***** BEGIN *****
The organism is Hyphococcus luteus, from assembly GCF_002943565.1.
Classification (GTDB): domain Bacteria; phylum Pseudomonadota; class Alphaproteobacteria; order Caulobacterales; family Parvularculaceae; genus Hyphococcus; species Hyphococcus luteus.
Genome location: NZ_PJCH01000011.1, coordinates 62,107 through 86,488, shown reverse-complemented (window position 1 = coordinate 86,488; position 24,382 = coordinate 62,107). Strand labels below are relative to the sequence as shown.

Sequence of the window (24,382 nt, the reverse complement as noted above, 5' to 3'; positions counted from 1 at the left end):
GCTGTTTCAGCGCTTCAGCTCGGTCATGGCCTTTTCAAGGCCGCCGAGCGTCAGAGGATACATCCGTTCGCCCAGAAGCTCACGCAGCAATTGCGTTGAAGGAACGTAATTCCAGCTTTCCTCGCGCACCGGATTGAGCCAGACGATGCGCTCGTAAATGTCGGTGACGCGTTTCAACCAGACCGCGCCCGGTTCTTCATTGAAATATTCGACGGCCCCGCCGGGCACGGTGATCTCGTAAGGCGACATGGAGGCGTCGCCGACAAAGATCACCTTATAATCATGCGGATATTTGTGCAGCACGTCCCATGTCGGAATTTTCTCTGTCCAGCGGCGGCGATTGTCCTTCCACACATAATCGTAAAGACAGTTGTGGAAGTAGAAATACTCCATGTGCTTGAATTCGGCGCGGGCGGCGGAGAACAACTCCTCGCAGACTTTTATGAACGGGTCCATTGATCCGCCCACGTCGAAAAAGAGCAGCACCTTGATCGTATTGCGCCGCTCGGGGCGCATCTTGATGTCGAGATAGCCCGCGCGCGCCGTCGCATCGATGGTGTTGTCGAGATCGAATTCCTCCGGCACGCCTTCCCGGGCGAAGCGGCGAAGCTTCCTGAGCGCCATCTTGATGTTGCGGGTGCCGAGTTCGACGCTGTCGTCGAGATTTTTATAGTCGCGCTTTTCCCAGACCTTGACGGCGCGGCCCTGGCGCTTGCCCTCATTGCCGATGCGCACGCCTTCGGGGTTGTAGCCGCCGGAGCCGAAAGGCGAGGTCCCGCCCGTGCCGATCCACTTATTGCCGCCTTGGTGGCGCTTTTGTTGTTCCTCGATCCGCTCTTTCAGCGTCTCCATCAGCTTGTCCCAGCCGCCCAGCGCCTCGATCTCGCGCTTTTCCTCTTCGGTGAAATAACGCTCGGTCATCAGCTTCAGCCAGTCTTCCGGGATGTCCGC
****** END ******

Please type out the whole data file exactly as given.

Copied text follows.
The organism is Hyphococcus luteus, from assembly GCF_002943565.1.
Classification (GTDB): domain Bacteria; phylum Pseudomonadota; class Alphaproteobacteria; order Caulobacterales; family Parvularculaceae; genus Hyphococcus; species Hyphococcus luteus.
Genome location: NZ_PJCH01000011.1, coordinates 62,107 through 86,488, shown reverse-complemented (window position 1 = coordinate 86,488; position 24,382 = coordinate 62,107). Strand labels below are relative to the sequence as shown.

Sequence of the window (24,382 nt, the reverse complement as noted above, 5' to 3'; positions counted from 1 at the left end):
GCTGTTTCAGCGCTTCAGCTCGGTCATGGCCTTTTCAAGGCCGCCGAGCGTCAGAGGATACATCCGTTCGCCCAGAAGCTCACGCAGCAATTGCGTTGAAGGAACGTAATTCCAGCTTTCCTCGCGCACCGGATTGAGCCAGACGATGCGCTCGTAAATGTCGGTGACGCGTTTCAACCAGACCGCGCCCGGTTCTTCATTGAAATATTCGACGGCCCCGCCGGGCACGGTGATCTCGTAAGGCGACATGGAGGCGTCGCCGACAAAGATCACCTTATAATCATGCGGATATTTGTGCAGCACGTCCCATGTCGGAATTTTCTCTGTCCAGCGGCGGCGATTGTCCTTCCACACATAATCGTAAAGACAGTTGTGGAAGTAGAAATACTCCATGTGCTTGAATTCGGCGCGGGCGGCGGAGAACAACTCCTCGCAGACTTTTATGAACGGGTCCATTGATCCGCCCACGTCGAAAAAGAGCAGCACCTTGATCGTATTGCGCCGCTCGGGGCGCATCTTGATGTCGAGATAGCCCGCGCGCGCCGTCGCATCGATGGTGTTGTCGAGATCGAATTCCTCCGGCACGCCTTCCCGGGCGAAGCGGCGAAGCTTCCTGAGCGCCATCTTGATGTTGCGGGTGCCGAGTTCGACGCTGTCGTCGAGATTTTTATAGTCGCGCTTTTCCCAGACCTTGACGGCGCGGCCCTGGCGCTTGCCCTCATTGCCGATGCGCACGCCTTCGGGGTTGTAGCCGCCGGAGCCGAAAGGCGAGGTCCCGCCCGTGCCGATCCACTTATTGCCGCCTTGGTGGCGCTTTTGTTGTTCCTCGATCCGCTCTTTCAGCGTCTCCATCAGCTTGTCCCAGCCGCCCAGCGCCTCGATCTCGCGCTTTTCCTCTTCGGTGAAATAACGCTCGGTCATCAGCTTCAGCCAGTCTTCCGGGATGTCCGC